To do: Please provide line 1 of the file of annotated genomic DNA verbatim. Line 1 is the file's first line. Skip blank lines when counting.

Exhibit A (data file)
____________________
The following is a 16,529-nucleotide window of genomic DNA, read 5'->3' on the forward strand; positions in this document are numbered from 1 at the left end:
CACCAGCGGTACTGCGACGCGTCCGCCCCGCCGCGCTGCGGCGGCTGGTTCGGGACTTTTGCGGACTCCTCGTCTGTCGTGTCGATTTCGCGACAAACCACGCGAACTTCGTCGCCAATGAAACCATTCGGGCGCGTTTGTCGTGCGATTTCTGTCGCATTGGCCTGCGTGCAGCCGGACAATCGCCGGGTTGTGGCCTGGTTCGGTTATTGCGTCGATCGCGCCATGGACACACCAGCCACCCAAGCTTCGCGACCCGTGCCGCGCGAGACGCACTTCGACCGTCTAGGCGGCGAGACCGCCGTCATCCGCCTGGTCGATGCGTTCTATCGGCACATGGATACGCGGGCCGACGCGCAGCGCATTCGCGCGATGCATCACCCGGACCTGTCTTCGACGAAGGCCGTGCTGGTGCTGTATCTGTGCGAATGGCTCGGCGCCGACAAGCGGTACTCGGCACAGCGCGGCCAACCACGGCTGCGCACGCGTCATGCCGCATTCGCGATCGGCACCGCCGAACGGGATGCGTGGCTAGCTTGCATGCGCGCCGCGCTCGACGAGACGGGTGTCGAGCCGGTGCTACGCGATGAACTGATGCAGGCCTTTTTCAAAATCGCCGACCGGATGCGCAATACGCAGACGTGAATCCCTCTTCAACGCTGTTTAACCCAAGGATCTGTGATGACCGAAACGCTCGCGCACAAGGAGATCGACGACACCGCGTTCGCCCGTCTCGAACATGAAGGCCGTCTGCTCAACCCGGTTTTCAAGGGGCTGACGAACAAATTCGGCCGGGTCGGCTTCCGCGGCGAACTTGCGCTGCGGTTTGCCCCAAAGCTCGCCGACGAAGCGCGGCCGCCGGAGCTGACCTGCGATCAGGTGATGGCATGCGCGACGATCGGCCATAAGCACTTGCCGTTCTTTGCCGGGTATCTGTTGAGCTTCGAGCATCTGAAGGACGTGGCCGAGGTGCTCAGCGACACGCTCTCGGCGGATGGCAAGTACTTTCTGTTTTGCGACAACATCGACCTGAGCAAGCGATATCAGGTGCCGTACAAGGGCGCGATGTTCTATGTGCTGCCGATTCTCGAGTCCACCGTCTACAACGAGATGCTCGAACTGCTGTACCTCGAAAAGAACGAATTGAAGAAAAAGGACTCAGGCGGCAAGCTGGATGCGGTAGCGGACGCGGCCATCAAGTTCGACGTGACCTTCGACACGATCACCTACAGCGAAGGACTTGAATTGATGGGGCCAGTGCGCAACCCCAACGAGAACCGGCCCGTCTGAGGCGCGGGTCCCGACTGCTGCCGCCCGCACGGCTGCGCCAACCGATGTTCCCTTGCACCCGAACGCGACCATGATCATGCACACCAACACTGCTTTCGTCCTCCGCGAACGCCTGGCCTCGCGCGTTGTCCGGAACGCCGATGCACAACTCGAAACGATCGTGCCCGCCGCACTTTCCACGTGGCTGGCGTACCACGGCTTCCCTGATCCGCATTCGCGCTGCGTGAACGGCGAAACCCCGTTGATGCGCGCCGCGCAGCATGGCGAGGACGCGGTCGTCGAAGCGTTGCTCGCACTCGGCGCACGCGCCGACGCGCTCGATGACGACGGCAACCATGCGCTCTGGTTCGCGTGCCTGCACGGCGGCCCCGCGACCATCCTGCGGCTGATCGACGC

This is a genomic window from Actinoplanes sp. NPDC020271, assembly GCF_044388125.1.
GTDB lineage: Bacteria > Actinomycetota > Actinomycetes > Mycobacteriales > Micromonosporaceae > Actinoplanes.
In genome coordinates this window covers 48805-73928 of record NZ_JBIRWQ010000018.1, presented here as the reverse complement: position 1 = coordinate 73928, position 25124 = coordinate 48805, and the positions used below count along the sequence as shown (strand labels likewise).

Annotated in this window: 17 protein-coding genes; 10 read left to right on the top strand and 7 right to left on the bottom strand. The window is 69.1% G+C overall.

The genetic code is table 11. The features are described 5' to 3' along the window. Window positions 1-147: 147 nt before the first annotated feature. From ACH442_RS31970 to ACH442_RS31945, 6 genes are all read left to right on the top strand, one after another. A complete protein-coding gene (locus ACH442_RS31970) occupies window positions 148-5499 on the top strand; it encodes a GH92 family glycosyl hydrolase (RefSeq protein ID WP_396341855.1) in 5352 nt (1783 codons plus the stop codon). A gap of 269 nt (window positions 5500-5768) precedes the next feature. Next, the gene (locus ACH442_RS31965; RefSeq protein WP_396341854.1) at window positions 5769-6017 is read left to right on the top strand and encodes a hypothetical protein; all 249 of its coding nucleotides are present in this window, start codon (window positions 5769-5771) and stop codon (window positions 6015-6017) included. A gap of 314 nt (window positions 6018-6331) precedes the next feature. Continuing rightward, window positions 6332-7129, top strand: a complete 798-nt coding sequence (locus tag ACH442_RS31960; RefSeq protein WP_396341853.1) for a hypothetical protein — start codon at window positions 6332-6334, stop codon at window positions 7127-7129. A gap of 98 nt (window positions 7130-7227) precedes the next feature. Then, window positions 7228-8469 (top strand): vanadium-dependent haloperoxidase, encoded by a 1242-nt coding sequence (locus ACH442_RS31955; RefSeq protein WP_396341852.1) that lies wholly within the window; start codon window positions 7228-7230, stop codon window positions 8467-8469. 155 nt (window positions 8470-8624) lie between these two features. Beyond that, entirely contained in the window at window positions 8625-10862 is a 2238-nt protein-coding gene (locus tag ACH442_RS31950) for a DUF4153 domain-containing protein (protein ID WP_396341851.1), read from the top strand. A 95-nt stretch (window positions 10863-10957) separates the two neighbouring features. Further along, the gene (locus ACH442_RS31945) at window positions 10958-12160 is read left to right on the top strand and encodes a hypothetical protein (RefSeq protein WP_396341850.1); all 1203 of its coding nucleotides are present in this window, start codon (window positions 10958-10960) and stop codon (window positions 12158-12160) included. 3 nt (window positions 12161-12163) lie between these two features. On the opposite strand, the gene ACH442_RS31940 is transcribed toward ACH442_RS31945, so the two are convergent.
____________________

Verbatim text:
The following is a 16,529-nucleotide window of genomic DNA, read 5'->3' on the forward strand; positions in this document are numbered from 1 at the left end: